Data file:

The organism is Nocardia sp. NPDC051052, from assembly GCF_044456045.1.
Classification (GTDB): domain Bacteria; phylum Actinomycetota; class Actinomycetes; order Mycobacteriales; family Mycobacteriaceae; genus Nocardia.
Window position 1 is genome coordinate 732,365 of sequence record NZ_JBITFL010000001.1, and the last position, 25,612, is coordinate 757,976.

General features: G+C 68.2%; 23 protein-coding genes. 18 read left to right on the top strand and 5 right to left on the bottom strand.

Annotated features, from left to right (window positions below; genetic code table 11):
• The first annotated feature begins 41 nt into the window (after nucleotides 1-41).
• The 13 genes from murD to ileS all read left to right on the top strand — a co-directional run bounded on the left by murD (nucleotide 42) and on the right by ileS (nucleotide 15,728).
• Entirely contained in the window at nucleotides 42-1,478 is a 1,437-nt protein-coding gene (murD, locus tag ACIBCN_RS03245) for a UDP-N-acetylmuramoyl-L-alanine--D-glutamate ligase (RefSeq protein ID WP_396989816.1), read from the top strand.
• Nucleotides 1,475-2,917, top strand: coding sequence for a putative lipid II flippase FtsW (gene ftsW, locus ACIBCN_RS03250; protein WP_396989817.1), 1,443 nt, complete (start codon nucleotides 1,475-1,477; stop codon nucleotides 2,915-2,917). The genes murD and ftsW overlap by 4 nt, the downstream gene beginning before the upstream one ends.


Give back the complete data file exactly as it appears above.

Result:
The organism is Nocardia sp. NPDC051052, from assembly GCF_044456045.1.
Classification (GTDB): domain Bacteria; phylum Actinomycetota; class Actinomycetes; order Mycobacteriales; family Mycobacteriaceae; genus Nocardia.
Window position 1 is genome coordinate 732,365 of sequence record NZ_JBITFL010000001.1, and the last position, 25,612, is coordinate 757,976.

General features: G+C 68.2%; 23 protein-coding genes. 18 read left to right on the top strand and 5 right to left on the bottom strand.

Annotated features, from left to right (window positions below; genetic code table 11):
• The first annotated feature begins 41 nt into the window (after nucleotides 1-41).
• The 13 genes from murD to ileS all read left to right on the top strand — a co-directional run bounded on the left by murD (nucleotide 42) and on the right by ileS (nucleotide 15,728).
• Entirely contained in the window at nucleotides 42-1,478 is a 1,437-nt protein-coding gene (murD, locus tag ACIBCN_RS03245) for a UDP-N-acetylmuramoyl-L-alanine--D-glutamate ligase (RefSeq protein ID WP_396989816.1), read from the top strand.
• Nucleotides 1,475-2,917, top strand: coding sequence for a putative lipid II flippase FtsW (gene ftsW, locus ACIBCN_RS03250; protein WP_396989817.1), 1,443 nt, complete (start codon nucleotides 1,475-1,477; stop codon nucleotides 2,915-2,917). The genes murD and ftsW overlap by 4 nt, the downstream gene beginning before the upstream one ends.